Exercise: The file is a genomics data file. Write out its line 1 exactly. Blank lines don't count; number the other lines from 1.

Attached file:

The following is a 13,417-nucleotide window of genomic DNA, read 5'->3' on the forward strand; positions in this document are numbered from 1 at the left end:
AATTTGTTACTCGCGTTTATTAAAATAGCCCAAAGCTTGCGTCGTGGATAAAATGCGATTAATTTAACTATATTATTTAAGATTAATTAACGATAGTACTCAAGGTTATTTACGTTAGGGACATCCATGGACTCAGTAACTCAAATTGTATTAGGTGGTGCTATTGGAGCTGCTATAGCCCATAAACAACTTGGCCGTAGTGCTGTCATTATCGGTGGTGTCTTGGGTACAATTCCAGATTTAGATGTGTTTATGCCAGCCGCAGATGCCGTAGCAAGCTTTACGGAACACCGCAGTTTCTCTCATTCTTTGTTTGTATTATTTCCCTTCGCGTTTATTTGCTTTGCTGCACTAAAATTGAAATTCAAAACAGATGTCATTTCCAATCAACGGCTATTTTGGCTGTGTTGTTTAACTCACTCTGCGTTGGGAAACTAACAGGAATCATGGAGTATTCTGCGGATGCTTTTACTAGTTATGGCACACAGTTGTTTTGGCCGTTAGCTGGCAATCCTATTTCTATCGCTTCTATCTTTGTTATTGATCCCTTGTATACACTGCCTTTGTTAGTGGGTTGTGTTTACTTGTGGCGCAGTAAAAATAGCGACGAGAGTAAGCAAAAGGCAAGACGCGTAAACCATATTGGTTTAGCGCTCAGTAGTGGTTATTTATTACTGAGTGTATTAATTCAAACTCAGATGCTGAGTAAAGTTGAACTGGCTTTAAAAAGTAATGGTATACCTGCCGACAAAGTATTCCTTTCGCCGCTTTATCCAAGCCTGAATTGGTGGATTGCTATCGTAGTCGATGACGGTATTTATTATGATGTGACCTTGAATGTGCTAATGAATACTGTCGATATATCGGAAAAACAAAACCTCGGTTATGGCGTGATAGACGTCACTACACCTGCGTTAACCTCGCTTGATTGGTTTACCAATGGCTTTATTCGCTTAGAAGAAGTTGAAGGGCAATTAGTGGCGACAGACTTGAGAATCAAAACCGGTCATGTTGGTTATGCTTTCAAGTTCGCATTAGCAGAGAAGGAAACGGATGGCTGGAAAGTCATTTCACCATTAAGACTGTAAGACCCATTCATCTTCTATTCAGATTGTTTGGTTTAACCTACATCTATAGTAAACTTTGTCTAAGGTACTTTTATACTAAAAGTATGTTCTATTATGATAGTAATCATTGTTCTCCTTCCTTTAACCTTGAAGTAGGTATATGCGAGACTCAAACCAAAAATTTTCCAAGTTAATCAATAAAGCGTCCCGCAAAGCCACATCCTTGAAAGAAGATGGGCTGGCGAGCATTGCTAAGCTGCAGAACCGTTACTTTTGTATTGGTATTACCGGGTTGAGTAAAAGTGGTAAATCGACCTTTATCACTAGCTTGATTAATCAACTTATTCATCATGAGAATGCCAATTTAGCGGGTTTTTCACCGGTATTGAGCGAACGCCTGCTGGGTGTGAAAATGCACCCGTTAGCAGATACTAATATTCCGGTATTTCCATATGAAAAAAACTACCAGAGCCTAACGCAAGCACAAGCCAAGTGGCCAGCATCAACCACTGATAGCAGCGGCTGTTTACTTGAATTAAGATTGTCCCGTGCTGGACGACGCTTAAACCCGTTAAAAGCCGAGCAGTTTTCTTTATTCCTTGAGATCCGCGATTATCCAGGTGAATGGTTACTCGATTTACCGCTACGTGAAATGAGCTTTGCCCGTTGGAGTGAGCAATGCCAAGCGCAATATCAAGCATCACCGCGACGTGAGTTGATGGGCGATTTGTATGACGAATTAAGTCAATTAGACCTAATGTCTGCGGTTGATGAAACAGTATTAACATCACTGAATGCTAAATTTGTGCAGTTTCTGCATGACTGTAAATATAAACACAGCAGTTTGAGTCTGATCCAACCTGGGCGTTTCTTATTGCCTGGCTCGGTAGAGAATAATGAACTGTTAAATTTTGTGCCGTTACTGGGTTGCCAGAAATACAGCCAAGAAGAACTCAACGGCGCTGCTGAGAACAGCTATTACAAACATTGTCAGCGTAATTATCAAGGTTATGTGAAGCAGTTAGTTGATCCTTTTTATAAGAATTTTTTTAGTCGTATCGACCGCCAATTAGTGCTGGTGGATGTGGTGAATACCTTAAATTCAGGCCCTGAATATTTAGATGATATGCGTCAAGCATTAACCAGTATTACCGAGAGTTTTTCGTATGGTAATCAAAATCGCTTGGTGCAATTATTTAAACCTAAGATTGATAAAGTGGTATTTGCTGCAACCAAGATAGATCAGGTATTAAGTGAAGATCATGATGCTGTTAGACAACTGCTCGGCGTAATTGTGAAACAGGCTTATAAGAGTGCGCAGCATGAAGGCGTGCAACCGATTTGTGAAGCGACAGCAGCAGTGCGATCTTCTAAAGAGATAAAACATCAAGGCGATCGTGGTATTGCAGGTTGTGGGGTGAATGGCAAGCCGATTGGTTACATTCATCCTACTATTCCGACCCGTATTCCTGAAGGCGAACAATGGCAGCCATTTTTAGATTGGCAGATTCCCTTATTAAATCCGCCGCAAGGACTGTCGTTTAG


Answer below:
The following is a 13,417-nucleotide window of genomic DNA, read 5'->3' on the forward strand; positions in this document are numbered from 1 at the left end: